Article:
Social Secretary Ella Kipling reports on the launch of Birmingham City Council’s new transport plan which should make the city greener
Birmingham City Council has announced a ‘transformative’ transport plan which aims to cut down emissions and turn the city into a low-traffic area.
The City Council’s transport lead Waseem Zaffar explained that Birmingham suffers from an excess of single occupancy car journeys, with 25% of the city’s car journeys being one mile or shorter.
The plan details how the council will reduce ‘car dependency’ and deliver the public transport improvements ‘that will deliver a better environment and inclusive growth for the residents of Birmingham.’
Under the new plan the city will be split into seven zones and rather than driving directly between zones, drivers will be diverted via the A4540 ring road.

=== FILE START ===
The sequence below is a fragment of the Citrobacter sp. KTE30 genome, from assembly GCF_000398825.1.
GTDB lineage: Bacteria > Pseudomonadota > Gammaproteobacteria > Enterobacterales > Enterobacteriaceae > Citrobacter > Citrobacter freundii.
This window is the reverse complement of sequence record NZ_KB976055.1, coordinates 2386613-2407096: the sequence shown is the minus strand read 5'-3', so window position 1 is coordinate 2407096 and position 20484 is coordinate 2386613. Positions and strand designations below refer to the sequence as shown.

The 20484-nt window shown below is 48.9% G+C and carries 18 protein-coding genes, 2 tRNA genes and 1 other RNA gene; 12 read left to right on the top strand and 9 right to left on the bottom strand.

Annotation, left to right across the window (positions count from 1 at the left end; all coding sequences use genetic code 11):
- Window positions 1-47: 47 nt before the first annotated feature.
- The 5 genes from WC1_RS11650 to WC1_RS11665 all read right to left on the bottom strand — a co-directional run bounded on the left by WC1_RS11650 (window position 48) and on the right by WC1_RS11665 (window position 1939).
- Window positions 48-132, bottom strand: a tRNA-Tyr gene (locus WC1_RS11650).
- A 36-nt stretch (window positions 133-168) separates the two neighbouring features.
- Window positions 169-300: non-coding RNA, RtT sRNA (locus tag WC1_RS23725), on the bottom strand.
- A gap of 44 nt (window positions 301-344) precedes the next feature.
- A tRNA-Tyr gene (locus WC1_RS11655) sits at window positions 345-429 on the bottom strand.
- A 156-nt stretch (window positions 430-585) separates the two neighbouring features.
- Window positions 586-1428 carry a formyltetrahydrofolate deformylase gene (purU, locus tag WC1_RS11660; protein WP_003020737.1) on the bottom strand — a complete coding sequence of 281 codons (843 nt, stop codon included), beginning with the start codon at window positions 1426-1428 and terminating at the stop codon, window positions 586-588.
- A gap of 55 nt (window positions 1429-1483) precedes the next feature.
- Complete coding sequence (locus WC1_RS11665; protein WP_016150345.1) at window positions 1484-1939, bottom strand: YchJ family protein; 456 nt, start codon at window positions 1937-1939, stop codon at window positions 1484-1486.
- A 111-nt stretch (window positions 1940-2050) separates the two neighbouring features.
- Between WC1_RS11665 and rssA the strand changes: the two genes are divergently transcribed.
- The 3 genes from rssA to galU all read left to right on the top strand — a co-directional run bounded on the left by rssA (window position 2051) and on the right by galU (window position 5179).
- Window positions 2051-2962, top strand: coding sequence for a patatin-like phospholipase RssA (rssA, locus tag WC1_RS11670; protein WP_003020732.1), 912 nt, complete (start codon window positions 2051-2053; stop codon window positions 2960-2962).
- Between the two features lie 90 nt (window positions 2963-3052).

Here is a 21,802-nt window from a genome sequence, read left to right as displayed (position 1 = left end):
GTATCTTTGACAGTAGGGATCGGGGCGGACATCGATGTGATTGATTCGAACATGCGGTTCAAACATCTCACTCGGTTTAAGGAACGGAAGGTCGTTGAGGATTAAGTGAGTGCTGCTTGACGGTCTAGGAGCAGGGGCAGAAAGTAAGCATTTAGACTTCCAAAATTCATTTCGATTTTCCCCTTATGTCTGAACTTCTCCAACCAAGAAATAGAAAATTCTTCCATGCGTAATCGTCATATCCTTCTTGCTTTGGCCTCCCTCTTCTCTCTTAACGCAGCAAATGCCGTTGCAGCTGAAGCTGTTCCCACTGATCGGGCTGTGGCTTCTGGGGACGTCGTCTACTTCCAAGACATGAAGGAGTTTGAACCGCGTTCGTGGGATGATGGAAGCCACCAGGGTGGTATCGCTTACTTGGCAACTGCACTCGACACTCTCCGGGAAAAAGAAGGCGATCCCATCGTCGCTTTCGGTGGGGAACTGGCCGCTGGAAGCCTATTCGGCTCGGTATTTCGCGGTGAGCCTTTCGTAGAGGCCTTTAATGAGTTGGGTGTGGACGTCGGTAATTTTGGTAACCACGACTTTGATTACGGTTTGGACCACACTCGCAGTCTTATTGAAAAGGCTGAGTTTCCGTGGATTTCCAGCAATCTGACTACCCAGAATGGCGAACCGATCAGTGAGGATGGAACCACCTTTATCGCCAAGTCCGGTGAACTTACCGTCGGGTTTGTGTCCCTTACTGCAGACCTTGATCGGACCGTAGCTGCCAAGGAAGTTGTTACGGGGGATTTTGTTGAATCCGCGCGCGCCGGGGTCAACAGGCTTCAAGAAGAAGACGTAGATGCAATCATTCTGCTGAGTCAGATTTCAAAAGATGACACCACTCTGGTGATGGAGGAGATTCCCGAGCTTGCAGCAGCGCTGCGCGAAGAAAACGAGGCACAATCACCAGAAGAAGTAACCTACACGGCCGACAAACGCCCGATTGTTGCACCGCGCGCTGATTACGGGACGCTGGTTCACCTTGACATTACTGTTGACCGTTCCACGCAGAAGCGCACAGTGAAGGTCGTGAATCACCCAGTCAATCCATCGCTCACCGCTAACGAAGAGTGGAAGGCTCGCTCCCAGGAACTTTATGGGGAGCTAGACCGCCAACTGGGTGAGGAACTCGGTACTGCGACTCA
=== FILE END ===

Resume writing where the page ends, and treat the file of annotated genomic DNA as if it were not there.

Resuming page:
The plan also states that the ‘allocation of road space will change away from prioritising private cars to support the delivery of public transport and active travel networks fit for a global city.’
Zaffar is anticipating backlash from motorists when building work to create the zones starts, but said that he did not come into politics ‘to win popularity contests,’ and instead wants to ‘change lives for the better.’
He continued to say: ‘I’m the proudest Brummie there is, and this is where my kids will grow up. For the future [the council] has to take some radical, bold, and brave steps- the transport plan is one of them.’
Birmingham launched its Clean Air Zone on June 1st 2021, a regulation which operates 24 hours a day, 365 days a year. You do not have to pay the charge if your vehicle meets the emissions standards outlined on the Brum Breathes website. The Clean Air Zone helps to tackle Birmingham’s air quality problem by charging the owners of the ‘most polluting vehicles’ to drive through an area within the A4540 Middleway (but not the Middleway itself).
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